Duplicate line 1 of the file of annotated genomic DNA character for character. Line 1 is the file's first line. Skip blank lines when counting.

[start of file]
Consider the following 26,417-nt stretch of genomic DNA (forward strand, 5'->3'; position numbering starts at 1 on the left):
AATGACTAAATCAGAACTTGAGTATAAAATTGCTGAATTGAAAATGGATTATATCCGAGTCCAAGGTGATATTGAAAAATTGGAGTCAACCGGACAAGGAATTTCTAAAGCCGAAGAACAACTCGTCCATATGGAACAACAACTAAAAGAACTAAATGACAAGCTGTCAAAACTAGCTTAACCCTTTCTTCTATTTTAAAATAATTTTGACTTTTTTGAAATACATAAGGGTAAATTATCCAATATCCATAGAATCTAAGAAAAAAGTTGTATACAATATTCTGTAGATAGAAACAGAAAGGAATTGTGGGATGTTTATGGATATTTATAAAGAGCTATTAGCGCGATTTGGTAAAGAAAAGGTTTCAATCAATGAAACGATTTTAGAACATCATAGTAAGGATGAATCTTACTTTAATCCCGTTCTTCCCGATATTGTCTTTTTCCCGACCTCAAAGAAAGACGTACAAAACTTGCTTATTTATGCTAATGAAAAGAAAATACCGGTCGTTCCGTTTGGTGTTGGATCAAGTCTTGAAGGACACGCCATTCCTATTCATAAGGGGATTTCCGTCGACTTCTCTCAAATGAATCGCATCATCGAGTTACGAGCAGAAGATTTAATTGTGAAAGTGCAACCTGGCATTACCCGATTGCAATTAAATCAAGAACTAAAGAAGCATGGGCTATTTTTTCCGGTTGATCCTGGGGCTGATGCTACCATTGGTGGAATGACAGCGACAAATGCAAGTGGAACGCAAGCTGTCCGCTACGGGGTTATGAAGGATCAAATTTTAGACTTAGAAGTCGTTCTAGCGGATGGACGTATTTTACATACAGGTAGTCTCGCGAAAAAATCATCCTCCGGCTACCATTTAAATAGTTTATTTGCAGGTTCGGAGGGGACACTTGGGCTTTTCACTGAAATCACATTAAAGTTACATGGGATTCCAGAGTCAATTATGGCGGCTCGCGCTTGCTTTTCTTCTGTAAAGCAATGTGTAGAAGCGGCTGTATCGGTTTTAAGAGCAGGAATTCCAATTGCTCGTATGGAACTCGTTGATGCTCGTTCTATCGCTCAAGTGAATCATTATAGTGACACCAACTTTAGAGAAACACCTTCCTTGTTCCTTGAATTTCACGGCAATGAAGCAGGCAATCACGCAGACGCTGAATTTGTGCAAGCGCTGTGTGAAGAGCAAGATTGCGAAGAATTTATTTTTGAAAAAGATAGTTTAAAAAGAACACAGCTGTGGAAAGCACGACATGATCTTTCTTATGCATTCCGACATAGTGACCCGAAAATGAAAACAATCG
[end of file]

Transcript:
Consider the following 26,417-nt stretch of genomic DNA (forward strand, 5'->3'; position numbering starts at 1 on the left):